Louth MP Sir Peter Tapsell has challenged the view that the loss of Britain’s AAA credit rating has so far been detrimental.
Speaking during Prime Minister’s Questions in the House of Commons on Wednesday, Sir Peter asked: “Has my right hon. Friend noticed that since - in common with the United States and Japan - we lost our triple A status, the cost of our international borrowing has actually fallen?”
Britain lost its ‘triple A’ credit rating on Friday, initially given by ratings agency Moody, after slow economical growth.
In essense the downgrade means Britain is seen on the international markets as being less able to pay back its debts.
David Cameron responded to Sir Peter, he said: “My right hon. Friend makes an important point. While I do not deny for one second the importance of the rating agencies, the most important test of credibility - a test that is faced day in, day out in the markets - is the rate of interest at which people borrow, and the rate of interest at which we borrow is still at record lows.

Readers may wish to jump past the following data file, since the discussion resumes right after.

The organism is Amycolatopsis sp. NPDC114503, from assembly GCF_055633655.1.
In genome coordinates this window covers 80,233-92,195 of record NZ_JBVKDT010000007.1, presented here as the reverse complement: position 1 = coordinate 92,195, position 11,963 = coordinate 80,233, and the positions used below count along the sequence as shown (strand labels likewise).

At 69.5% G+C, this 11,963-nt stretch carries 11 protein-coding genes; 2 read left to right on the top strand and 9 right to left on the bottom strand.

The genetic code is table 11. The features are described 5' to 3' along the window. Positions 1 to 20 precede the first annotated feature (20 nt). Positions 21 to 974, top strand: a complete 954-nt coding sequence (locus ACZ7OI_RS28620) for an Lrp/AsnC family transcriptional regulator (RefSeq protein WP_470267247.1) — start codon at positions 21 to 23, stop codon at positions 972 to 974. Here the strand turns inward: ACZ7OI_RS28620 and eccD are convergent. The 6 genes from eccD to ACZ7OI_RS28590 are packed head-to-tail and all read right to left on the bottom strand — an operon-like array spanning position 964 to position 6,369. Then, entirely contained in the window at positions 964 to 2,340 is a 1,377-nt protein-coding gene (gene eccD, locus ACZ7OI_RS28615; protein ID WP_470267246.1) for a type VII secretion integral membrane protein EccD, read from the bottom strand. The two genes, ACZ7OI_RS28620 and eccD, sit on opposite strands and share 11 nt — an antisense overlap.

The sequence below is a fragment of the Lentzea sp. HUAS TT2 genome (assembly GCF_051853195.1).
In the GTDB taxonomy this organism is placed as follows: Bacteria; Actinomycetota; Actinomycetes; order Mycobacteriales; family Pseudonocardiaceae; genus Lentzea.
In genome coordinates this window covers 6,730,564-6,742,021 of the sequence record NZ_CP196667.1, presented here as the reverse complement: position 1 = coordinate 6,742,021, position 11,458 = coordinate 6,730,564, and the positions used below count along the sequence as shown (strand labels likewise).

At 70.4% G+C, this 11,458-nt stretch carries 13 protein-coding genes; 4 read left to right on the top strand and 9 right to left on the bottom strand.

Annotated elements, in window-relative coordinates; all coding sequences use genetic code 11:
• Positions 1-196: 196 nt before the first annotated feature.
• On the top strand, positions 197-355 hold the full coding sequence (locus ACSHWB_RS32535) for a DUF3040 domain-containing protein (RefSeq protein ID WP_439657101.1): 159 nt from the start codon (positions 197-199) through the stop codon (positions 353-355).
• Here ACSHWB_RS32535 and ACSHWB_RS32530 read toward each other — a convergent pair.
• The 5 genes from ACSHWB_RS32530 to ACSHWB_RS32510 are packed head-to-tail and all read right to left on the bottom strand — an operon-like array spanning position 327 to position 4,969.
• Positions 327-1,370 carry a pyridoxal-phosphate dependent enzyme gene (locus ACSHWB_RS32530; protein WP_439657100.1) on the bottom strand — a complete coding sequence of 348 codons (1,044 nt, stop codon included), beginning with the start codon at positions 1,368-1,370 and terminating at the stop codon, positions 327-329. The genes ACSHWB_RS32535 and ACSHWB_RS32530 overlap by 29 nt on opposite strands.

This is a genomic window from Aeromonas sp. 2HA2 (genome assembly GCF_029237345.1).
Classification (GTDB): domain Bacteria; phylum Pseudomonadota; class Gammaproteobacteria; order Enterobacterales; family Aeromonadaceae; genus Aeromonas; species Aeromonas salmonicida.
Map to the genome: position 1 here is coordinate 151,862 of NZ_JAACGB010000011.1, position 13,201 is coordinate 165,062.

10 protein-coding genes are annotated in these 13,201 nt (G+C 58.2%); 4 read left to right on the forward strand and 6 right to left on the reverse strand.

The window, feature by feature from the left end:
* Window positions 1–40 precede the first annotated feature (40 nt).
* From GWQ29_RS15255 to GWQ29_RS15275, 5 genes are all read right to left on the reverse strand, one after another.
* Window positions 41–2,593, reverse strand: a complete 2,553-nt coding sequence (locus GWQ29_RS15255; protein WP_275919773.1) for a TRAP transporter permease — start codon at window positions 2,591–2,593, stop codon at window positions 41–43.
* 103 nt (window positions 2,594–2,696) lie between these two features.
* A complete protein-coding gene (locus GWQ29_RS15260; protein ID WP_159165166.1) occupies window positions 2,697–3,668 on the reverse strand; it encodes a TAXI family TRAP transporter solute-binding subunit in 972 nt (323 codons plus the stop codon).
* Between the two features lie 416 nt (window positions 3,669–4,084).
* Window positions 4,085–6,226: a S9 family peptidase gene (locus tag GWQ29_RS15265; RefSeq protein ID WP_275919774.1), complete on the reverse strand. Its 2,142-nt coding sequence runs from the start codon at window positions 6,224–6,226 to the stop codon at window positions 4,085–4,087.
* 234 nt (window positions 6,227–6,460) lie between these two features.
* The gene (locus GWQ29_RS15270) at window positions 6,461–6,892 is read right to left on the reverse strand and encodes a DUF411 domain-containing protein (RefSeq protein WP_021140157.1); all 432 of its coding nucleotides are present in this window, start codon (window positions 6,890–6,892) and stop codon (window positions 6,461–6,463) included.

“It has gone down since the election, whereas it has gone up in many other countries, but if we listened to the Labour party, it would go up again.”
Labour’s shadow chancellor Ed Balls said it was a “‘humiliating blow’ for chancellor George Osborne whose election pledge was the importance of keeping the gold-standard rating.
However, Mr Osborne said: “I think we’ve got a very clear message, a loud and clear message that Britain cannot let up in dealing with its debts, dealing with its problems, cannot let up in making sure that Britain can pay its way in the world.”